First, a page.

Graphene (/ˈɡræf.iːn/) is an allotrope of carbon in the form of a two-dimensional, atomic-scale, hexagonal lattice in which one atom forms each vertex. It is the basic structural element of other allotropes, including graphite, charcoal, carbon nanotubes and fullerenes. It can also be considered as an indefinitely large aromatic molecule, the limiting case of the family of flat polycyclic aromatic hydrocarbons.

Graphene has many extraordinary properties. It is about 100 times stronger than strongest steel with hypothetical thickness of 3.35Å which is equal to the thickness of graphene sheet. It conducts heat and electricity efficiently and is nearly transparent. Researchers have identified the bipolar transistor effect, ballistic transport of charges and large quantum oscillations in the material.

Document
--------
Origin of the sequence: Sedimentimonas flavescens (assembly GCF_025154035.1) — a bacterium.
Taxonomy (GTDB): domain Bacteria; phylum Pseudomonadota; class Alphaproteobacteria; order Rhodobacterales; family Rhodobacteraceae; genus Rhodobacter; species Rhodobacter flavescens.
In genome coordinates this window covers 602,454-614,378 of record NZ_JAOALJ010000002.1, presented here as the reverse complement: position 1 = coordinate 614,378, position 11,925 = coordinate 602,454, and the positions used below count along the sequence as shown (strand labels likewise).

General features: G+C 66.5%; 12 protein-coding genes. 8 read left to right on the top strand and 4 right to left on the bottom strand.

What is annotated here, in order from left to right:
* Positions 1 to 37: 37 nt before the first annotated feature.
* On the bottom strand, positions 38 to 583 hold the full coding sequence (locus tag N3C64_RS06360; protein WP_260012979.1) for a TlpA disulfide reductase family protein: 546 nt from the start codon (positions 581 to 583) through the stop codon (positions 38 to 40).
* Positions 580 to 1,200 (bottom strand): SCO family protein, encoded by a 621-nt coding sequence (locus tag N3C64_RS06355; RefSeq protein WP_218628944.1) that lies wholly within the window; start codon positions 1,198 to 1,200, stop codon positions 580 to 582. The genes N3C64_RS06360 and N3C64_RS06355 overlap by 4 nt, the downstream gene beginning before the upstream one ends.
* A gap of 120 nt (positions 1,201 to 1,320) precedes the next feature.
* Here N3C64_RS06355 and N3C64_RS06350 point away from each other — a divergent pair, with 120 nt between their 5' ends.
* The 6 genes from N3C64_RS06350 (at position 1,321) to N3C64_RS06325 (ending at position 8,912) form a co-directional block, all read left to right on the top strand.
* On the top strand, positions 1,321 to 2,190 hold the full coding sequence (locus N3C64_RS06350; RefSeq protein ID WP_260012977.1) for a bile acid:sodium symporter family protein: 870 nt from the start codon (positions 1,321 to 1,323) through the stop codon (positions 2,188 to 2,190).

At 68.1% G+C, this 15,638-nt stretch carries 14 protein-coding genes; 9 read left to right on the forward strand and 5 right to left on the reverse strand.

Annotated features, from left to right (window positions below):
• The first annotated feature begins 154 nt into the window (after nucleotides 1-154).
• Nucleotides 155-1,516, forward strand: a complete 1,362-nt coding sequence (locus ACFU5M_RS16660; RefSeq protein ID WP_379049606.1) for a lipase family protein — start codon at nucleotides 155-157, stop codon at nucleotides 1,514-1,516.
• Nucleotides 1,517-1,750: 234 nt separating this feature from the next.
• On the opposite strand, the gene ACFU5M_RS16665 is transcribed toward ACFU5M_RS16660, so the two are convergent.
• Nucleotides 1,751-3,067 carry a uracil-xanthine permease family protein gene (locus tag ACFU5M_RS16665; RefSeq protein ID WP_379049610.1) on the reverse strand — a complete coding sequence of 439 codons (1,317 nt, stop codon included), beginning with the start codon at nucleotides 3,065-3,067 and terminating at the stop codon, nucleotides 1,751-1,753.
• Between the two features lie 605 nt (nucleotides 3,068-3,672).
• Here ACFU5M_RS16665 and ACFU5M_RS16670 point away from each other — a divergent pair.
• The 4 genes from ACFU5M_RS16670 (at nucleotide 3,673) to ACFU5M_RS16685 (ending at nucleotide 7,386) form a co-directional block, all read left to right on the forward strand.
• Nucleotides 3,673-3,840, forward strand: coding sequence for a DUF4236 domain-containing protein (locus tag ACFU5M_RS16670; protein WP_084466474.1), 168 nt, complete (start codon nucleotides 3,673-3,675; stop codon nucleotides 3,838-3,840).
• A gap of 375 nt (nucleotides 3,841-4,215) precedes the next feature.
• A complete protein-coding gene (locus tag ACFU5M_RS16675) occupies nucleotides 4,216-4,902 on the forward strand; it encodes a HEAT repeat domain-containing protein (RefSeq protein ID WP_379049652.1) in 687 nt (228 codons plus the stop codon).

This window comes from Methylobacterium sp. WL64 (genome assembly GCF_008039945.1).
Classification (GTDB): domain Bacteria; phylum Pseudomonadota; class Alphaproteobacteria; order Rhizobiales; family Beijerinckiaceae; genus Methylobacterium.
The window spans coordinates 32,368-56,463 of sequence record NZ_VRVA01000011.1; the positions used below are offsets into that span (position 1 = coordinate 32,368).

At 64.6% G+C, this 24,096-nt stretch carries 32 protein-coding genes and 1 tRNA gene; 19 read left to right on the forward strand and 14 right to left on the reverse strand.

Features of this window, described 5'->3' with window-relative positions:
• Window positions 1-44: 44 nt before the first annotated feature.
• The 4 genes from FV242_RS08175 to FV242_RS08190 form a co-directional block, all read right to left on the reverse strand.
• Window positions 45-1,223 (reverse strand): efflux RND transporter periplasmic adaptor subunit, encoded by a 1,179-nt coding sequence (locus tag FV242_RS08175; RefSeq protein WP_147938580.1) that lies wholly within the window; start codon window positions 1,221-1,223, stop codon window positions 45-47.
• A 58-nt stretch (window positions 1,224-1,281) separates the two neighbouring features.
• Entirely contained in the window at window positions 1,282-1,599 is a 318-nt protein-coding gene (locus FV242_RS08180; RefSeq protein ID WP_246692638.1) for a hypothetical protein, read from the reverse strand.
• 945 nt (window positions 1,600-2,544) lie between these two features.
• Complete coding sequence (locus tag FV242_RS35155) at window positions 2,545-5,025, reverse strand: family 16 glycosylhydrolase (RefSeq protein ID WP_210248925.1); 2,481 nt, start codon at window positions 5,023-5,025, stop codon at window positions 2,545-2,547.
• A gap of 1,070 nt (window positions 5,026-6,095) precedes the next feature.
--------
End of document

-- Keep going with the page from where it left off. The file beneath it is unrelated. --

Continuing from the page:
Scientists have theorized about graphene for decades. It is quite likely that graphene was unknowingly produced in small quantities for centuries through the use of pencils and other similar applications of graphite, but it was first measurably produced and isolated in 2004. Research was informed by existing theoretical descriptions of its composition, structure and properties. High-quality graphene proved to be surprisingly easy to isolate, making more research possible.

Andre Geim and Konstantin Novoselov at the University of Manchester won the Nobel Prize in Physics in 2010 "for groundbreaking experiments regarding the two-dimensional material graphene."

The global market for graphene is reported to have reached $9 million by 2014 with most sales in the semiconductor, electronics, battery energy and composites industries.

https://en.wikipedia.org/wiki/Graphene

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President Eisenhower
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